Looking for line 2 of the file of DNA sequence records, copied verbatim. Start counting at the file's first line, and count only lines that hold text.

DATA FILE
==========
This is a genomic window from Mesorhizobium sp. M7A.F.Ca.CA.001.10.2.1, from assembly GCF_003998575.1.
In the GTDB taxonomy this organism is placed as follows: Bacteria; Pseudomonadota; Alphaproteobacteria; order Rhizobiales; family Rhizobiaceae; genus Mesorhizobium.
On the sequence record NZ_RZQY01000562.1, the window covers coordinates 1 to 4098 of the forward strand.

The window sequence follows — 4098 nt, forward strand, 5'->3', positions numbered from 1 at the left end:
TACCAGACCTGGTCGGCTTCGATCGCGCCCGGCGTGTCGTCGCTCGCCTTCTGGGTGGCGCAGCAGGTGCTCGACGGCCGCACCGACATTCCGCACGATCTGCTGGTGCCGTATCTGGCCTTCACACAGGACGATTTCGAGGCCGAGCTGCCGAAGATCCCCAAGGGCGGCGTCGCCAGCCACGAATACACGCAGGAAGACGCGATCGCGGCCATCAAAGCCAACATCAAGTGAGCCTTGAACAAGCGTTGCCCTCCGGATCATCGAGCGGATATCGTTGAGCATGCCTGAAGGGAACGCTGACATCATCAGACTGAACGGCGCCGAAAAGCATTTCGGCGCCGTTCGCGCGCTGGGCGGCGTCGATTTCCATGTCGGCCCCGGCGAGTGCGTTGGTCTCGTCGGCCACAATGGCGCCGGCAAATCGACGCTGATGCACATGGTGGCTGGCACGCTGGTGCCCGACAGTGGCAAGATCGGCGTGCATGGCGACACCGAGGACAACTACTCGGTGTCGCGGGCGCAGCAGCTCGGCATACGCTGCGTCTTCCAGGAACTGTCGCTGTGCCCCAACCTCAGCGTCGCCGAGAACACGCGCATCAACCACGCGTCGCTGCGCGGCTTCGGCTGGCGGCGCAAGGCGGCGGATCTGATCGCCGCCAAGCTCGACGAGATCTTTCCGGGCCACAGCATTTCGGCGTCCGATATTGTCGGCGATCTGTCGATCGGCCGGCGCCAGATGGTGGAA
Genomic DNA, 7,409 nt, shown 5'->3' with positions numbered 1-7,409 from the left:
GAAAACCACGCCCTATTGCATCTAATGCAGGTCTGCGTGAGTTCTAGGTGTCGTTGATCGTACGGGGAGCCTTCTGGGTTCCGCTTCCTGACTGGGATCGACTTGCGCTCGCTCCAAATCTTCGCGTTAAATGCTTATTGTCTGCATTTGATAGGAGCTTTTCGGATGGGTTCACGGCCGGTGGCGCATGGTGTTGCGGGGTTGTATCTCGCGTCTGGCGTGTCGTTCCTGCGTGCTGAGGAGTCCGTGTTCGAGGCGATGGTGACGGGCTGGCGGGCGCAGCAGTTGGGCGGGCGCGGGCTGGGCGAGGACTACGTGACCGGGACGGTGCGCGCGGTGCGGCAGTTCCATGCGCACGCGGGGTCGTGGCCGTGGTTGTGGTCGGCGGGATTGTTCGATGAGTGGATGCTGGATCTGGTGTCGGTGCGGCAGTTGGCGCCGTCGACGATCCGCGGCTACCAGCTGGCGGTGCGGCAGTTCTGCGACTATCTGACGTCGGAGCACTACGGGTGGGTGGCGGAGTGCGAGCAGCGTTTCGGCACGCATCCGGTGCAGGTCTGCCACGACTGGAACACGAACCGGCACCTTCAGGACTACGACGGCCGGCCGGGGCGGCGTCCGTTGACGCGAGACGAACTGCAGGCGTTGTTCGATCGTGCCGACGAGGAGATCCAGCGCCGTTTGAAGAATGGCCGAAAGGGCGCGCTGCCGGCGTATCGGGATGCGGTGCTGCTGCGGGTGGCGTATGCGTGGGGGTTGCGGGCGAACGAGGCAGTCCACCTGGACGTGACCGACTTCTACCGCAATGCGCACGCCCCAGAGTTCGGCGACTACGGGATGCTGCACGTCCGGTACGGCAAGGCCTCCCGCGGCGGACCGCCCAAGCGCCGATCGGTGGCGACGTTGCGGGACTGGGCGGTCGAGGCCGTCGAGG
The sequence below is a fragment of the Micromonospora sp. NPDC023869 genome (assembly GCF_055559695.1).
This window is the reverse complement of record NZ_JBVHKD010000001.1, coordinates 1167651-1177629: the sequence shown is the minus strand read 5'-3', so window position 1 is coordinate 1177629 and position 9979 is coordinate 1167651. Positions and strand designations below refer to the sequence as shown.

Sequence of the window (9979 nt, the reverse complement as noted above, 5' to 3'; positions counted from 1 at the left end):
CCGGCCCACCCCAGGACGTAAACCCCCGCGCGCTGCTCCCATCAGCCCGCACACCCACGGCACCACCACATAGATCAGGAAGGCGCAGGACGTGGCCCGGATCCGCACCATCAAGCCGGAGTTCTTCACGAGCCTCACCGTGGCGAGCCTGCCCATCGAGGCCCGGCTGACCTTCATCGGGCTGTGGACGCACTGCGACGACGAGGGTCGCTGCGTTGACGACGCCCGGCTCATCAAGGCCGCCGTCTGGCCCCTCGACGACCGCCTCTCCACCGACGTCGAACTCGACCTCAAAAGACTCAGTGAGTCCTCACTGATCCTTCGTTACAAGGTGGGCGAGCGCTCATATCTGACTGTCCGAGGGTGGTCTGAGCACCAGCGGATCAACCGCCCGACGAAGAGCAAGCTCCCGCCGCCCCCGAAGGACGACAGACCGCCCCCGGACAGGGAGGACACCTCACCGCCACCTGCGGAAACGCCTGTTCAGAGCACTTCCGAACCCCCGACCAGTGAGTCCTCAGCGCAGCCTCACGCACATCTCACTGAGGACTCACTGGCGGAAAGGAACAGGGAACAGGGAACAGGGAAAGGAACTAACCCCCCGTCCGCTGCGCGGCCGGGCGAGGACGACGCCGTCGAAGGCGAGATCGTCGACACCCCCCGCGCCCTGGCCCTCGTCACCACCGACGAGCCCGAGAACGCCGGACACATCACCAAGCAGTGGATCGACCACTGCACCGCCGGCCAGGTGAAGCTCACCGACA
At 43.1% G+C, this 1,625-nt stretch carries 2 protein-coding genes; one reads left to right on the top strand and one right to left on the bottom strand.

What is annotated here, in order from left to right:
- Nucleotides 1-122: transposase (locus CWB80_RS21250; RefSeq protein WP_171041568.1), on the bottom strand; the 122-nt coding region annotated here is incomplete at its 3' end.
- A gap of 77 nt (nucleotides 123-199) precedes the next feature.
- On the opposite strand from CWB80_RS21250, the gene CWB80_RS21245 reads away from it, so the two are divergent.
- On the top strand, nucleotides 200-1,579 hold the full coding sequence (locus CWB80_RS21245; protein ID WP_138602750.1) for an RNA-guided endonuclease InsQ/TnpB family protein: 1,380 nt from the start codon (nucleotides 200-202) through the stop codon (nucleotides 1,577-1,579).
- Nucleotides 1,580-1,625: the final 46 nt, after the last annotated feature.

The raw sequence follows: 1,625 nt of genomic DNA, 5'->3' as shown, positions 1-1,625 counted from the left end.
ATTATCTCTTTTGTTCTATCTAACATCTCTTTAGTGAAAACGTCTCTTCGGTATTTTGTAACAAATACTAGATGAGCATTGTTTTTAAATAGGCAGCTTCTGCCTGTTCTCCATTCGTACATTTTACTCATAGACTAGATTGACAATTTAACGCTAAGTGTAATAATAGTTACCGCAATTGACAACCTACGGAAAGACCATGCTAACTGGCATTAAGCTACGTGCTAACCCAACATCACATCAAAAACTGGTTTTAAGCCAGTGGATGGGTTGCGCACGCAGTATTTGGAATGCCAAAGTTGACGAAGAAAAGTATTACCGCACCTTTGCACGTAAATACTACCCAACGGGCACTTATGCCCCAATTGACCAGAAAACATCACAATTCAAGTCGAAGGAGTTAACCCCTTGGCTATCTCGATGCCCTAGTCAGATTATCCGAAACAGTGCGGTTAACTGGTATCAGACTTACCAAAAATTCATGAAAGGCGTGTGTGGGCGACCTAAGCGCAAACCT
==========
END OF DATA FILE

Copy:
In the GTDB taxonomy this organism is placed as follows: Bacteria; Pseudomonadota; Alphaproteobacteria; order Rhizobiales; family Rhizobiaceae; genus Mesorhizobium.